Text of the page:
It all started back in 1987 when Cambridge Ph.D candidate Wesley Stace, soon to be known as musician John Wesley Harding, was struck with the opening lines for a song: "I was born with a coathanger in my mouth/I was dumped down south/I was found by the richest man in the world/Who brought me up as a girl." Six years later the song was completed as "Miss Fortune" and performed live by Harding many times before and after its release on his 1998 CD, "Awake" (reissued in expanded form by Appleseed in 2000).
But, as Harding, a.k.a. Wes, told the San Francisco Chronicle earlier this year, "When you sing a song for years onstage ...you think about the song. The one thing I thought about that song is that I never ended it. God, what about that character?"
Wes answered his own question by writing a 500-plus-page 19th Century historical novel, "Misfortune," published under his original name in April 2005 by Little, Brown, to dazzled critical huzzahs in USA Today, Entertainment Weekly, the Washington Post and many other publications. The book chronicles the adventures of an abandoned baby boy adopted by wealthy Lord Loveall, who names him Rose in honor of his dead sister and raises him as a girl on his Love Hall estate. Dickensian complications ensue as Rose grows through adolescence and must cope with his true sexuality and the equally confusing and frequently brutal world around him.
Much historical research was undertaken in Harding's six years of writing "Misfortune," and the book is studded with
traditional British folk songs and song fragments uncovered and adapted by Harding, as well as some camouflaged original compositions and an apposite Leonard Cohen song, "Joan of Arc." The songs "demanded to be sung," says Wes, and "in order to record this very specific group of songs in a very specific way, The Love Hall Tryst was convened. I wanted to make something that felt right, was inspired by the music that inspired me, and (most difficult of all) could possibly have been made in 1830!" The "very specific way" to record these songs was as a largely unaccompanied quartet, four voices raised in mesmerizing and period-authentic a cappella harmonies. To fill his quota of vocalists, Harding tapped his friend and occasional collaborator, Kelly Hogan ("my favorite singer of all"); her favorite singing partner, the rising country/folk performer Nora O'Connor; and actor Brian Lohmann, who provides the deep bottom voice. To prepare for the recording, "tapes started changing hands" among the singers - recordings by The Young Tradition, The Copper Family, The Watersons and other historically-minded British folk groups. For a recording studio, the Trysters used the Troy, NY, Savings Bank, a cavernous building turned recording hall with an incredible natural reverb that adds further luster to their vocal blend.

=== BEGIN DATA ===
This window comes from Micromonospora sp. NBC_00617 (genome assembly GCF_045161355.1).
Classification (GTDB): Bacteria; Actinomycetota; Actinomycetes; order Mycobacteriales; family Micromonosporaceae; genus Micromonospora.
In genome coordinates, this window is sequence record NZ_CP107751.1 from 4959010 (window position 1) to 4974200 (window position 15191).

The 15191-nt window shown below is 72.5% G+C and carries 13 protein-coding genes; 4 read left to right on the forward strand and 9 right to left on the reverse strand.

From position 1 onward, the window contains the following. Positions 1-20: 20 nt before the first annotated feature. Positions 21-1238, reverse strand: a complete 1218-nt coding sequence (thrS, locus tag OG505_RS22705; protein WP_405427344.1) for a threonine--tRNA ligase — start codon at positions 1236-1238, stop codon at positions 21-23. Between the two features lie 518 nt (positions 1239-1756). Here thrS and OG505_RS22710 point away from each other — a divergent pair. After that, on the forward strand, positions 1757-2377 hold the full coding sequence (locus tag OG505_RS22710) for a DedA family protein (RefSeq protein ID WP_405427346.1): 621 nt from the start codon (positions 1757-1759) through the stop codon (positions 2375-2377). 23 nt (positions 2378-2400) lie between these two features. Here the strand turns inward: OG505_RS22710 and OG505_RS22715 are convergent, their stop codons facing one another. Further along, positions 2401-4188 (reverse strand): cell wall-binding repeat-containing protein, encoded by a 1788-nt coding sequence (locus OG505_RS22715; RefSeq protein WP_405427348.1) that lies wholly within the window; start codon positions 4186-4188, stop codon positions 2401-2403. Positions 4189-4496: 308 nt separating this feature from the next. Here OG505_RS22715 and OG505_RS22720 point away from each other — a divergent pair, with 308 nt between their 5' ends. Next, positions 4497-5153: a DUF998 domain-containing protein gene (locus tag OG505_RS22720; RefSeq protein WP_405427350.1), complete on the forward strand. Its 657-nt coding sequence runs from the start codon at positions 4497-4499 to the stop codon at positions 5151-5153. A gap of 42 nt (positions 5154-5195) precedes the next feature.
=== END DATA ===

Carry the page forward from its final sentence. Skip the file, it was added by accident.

Like the book that inspired it, "Songs of Misfortune" is not exactly a carefree romp in the Victorian meadows. Harding's mordant sensibilities drew him to a selection of traditional British folk songs in which, he has noted, "the number of gruesome deaths depicted" totals 13 - a high body count for 11 songs, two of which are heard in both unaccompanied and blazing, Fairport-ish electric arrangements, the latter provided by The Minstrel in the Galleries, Harding's occasional "mediaeval rock" band of Seattle musicians, including lead guitarist Kurt Bloch and bassist Jim Sangster of the Young Fresh Fellows, among others.
As Wes told the Tacoma News Tribune, "None of (the old songs) have happy endings. Everybody dies in them. The sheer carnage of babies on the new album is almost like a comment on the current political climate in America." Most of the worst human impulses - greed, envy, treachery, murder - are on full display here in songs such as "Lambkin," "Lord Bateman," "The Sanguinary Butcher" (one of Harding's originals, but based on a 1742 homicide), and "The Lady Dressed in Green." That trad-folk staple, the double suicide, is the outcome in "Lord Lovel," in which a swain's tardy return leads to tragedy.